As my hon. Friend pointed out, maternal and infant support groups have brought the issue to our attention. I have had many meetings with different organisations about press and TV adverts on follow-on formula which, they believe, undermine breastfeeding. In the guidance issued alongside the regulations, we have explicitly taken up every example that was put to us and said, “This is not acceptable, and action will be taken.” There have been complaints about the industry seeking to bypass restrictions on the direct advertising of infant formula by the way in which it labels infant and follow-on formula, and advertising follow-on formula in such a way that it is difficult to distinguish between the two. I absolutely agree. On that basis, following extensive consultation with stakeholders, I have agreed a package of measures that will strengthen controls in this area. The package is made up of effective, proportionate and evidence-based controls, and I am confident it will improve consumer protection and give us a robust system can withstand challenges, should they be made.
I gave a further commitment, after looking at everything that I received in representations about advertising, to provide guidance. That guidance is now operational, and it shows how the regulations should be interpreted. I have made a commitment, too, to provide an independently chaired review of the new controls after their first year of operation. As I made absolutely clear to the relevant organisations in our private meetings, the review will play an important role in policy making and in assessing whether the new controls worked as expected. It will assess whether people have found new ways of getting around the rules or whether they are simply not complying with the rules. If the new arrangements are found not to be working, because they have been circumvented or because new methods emerge, the Government will respond proportionately and take the next step of considering further legislative action. We have therefore put robust measures in place.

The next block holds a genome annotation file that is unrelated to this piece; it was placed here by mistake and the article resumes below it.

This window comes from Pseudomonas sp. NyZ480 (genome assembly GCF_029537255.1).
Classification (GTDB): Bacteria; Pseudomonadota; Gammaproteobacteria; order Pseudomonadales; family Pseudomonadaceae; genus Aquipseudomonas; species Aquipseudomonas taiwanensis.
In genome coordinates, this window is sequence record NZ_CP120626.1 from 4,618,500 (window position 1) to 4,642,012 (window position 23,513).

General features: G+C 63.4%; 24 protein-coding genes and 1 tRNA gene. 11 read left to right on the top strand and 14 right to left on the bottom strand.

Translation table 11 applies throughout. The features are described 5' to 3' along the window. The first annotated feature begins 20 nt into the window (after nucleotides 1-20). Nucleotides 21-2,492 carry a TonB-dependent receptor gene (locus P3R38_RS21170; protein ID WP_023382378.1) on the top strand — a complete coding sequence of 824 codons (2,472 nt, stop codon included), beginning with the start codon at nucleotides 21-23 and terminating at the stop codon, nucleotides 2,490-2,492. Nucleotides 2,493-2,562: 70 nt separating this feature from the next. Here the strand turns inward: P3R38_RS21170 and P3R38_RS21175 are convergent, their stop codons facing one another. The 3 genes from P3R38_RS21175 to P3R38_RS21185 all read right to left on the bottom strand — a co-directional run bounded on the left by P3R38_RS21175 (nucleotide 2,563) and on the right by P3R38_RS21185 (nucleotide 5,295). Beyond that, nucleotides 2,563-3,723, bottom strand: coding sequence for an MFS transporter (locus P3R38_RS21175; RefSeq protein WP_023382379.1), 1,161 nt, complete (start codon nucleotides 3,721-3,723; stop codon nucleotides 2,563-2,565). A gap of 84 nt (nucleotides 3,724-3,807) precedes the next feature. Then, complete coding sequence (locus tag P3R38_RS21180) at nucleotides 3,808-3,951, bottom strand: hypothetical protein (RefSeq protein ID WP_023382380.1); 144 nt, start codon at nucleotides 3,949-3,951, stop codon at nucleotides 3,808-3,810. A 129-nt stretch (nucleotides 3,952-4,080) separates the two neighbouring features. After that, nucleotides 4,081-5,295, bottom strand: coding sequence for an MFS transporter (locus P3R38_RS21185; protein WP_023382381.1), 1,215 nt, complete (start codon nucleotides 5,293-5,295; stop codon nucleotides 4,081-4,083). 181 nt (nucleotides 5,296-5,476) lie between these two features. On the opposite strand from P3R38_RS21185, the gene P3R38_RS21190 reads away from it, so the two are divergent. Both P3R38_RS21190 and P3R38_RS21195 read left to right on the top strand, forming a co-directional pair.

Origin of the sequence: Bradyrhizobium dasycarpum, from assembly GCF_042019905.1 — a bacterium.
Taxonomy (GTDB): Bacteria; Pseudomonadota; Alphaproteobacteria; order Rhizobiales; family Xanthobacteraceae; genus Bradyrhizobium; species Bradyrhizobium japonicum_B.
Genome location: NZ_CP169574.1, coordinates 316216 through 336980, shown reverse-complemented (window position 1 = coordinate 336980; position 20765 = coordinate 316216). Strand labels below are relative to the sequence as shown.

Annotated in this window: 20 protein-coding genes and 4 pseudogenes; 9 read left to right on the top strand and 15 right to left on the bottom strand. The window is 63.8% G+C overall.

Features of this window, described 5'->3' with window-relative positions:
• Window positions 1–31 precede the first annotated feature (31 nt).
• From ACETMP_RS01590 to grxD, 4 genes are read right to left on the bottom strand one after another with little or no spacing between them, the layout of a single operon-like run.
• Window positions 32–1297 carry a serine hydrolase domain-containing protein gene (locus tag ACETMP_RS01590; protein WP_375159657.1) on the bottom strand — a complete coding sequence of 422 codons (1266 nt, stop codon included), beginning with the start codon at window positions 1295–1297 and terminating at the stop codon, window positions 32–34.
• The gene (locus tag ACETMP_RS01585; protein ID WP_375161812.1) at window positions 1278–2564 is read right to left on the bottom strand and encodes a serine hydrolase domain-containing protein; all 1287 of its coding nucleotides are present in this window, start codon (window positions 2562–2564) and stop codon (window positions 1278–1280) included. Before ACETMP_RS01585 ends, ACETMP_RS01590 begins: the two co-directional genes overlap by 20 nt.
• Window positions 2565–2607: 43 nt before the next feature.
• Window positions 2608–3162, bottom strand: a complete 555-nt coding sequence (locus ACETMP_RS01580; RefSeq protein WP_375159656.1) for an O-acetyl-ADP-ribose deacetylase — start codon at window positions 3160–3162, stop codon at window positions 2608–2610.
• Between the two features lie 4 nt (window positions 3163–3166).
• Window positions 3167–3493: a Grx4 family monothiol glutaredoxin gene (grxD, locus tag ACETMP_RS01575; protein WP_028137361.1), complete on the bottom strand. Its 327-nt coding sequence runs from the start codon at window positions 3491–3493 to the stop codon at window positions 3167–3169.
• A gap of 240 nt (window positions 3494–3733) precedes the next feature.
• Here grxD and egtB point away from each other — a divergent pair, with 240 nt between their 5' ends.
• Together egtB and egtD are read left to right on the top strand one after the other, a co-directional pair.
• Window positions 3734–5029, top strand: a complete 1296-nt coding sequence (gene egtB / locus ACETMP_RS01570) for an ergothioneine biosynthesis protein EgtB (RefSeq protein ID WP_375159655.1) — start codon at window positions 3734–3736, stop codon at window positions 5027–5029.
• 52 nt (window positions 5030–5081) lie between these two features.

In taking legal action against the Regulations at the High Court, I suspect that the industry's concern is not so much the weak Regulations, but that they may be strengthened through this year-long review process.
The longer it can put off that and any strengthening of the law to bring it into line with international standards, the longer it can fill its coffers. It is noteworthy that spending on promotion has increased markedly in the current period as companies try to get away with as much as they can before action is taken.
The Minister's strategy is to take a whole longer demonstrating the effectiveness or otherwise of the revised Regulations to justify any strengthening as 'proportionate' through the review.
Mr. Kidney asked the Minister about the remit for the review and whether it will be broad enough. The Minister began her reply:
I can assure my hon. Friend that the review will be every bit as broad as I have suggested. I am sure that he will recognise, both from his parliamentary experience in Parliament and from the work that he did before he was elected, that Governments must always proceed in a proportionate way. Stepping outside that process can bring other complications that slow down progress.
Well, we certainly don't want progress in introducing the International Code, adopted 27 years ago in 1981, to slow down any further!
You can help by asking your Member of Parliament to sign Early Day Motion 608 calling for stronger measures. The government is under legal pressure from the industry. Let it know that it has support for taking required action to protect breastfeeding and to protect babies fed on formula.